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Dislocation Cones


Yoyodyne
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Hi,

The ones that bolt to the top seat limit your articulation to the length of the cone, the ones that bolt to the lower don't. They also put less sideways stress on the springs as they stay parallel to the chassis rails. I'd get mine from Qt but I'm biased.... ;)

Cheers,

Andy

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Unlike Landy_Andy I do not have a business arrangement with any company so I am unbiased, so I have written a brief overview of the available options

The issue with chassis mounted cones is that to guarentee that the spring always reseats the cones tend to have to be quite long, and with longer cones the problem is that when the axle articulates the cones on the side in compression may hit the sring seat on the axle if the springs are soft enough.

Maufacturers have used various ways around this, most pack the bumpstops out to prevent the above mentioned collision, Equipe and Scorpion Racing use a stainless steel and nylon slider plate to eliminate the need for a cone, Photo here. Gwyn Lewis has a diffrent design where the cones are hooked to catch the last coil of the spring as it articulates - this ensures that the spring never leaves the cone and therefore allows shorter cones to be used - eliminating the collision issue, Photo here Link to website Photo fitted to my car

Axle mounted cones have the advantage that the spring will always move in a predicatble arc as the axle articulates, this allows for much shorter cones and none of the collision isses noted above, Photo's here, and here, and here (these are rock_on_skeeter's homemade axle mounted cones)

In my opinion the best solution to the problem of dislocating springs is one that has only recently become available, The X-Eng X-Spring, a telescopic spring that also forms an axle mounted cone, See here for a better explanation, if Iwere buying again X-eng is where my cash would be going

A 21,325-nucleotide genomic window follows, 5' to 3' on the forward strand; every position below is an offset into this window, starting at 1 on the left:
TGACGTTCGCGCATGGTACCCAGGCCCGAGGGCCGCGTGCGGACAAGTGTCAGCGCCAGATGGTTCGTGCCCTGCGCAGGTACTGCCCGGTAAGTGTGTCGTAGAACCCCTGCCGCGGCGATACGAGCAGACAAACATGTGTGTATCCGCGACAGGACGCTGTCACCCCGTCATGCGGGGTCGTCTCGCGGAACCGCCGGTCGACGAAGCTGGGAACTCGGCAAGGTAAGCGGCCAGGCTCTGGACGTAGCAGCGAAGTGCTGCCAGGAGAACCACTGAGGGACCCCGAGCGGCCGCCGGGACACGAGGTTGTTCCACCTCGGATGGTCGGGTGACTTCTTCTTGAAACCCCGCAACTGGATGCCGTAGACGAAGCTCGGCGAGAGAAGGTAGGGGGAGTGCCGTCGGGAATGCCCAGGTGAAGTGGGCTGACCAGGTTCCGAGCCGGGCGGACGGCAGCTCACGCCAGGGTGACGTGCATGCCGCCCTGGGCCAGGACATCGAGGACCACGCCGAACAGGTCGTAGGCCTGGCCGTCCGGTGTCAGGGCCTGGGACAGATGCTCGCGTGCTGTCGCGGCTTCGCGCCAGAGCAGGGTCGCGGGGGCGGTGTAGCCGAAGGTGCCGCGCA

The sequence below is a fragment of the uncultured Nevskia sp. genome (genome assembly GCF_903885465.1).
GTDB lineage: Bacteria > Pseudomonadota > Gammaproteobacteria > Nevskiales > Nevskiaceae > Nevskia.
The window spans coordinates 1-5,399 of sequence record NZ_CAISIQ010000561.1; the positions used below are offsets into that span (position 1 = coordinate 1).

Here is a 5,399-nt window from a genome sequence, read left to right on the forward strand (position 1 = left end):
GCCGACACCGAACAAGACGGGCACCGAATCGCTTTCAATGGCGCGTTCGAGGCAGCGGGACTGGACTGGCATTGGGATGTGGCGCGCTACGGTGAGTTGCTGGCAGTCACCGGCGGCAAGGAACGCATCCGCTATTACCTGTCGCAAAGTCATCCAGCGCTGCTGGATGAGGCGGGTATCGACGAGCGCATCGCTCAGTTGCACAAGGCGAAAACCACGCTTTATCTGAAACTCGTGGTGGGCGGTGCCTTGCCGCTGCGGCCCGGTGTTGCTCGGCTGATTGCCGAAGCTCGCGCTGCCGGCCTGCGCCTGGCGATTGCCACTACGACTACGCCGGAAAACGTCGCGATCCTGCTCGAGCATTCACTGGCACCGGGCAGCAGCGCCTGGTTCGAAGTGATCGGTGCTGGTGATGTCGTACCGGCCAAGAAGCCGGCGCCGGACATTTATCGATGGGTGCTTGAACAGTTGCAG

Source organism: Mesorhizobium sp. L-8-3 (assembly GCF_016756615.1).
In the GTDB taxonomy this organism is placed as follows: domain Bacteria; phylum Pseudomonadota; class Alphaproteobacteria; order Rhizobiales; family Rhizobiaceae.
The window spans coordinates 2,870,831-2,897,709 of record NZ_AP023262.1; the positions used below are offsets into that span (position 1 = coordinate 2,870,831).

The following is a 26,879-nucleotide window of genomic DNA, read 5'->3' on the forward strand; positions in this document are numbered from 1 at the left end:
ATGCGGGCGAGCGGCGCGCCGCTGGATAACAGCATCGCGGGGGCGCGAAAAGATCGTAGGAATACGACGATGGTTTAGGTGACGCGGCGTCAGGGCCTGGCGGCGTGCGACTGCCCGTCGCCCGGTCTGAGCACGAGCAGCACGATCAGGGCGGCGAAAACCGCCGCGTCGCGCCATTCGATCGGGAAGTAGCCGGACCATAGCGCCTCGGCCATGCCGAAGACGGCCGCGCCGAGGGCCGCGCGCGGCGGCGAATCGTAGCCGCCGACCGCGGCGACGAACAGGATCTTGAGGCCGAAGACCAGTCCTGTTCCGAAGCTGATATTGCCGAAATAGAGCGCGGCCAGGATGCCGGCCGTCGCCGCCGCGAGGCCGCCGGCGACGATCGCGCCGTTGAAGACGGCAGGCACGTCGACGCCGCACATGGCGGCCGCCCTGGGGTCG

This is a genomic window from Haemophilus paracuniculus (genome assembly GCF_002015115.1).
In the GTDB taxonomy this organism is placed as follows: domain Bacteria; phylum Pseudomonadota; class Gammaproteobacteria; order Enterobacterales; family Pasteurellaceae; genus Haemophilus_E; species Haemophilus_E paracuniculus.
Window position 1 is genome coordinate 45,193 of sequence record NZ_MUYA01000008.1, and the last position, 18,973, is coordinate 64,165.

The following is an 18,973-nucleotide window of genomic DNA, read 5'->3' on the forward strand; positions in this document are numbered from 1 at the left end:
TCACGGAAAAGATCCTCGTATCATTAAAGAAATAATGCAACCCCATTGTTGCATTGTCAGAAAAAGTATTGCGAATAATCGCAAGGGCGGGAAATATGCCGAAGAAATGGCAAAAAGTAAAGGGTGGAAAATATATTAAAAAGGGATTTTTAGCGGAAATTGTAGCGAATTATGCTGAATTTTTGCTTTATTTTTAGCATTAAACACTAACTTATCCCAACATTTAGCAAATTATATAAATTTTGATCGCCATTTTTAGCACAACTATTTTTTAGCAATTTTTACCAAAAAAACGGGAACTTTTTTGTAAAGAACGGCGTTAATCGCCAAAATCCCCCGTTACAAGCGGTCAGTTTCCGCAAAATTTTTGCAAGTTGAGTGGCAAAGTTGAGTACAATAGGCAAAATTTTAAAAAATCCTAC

Hope this helps

Lewis :)

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Unlike Landy_Andy I do not have a business arrangement with any company so I am unbiased, so I have written a brief overview of the available options

The issue with chassis mounted cones is that to guarentee that the spring always reseats the cones tend to have to be quite long, and with longer cones the problem is that when the axle articulates the cones on the side in compression may hit the sring seat on the axle if the springs are soft enough.

Maufacturers have used various ways around this, most pack the bumpstops out to prevent the above mentioned collision, Equipe and Scorpion Racing use a stainless steel and nylon slider plate to eliminate the need for a cone, Photo here. Gwyn Lewis has a diffrent design where the cones are hooked to catch the last coil of the spring as it articulates - this ensures that the spring never leaves the cone and therefore allows shorter cones to be used - eliminating the collision issue, Photo here Link to website Photo fitted to my car

Axle mounted cones have the advantage that the spring will always move in a predicatble arc as the axle articulates, this allows for much shorter cones and none of the collision isses noted above, Photo's here, and here, and here (these are rock_on_skeeter's homemade axle mounted cones)

In my opinion the best solution to the problem of dislocating springs is one that has only recently become available, The X-Eng X-Spring, a telescopic spring that also forms an axle mounted cone, See here for a better explanation, if Iwere buying again X-eng is where my cash would be going

Hope this helps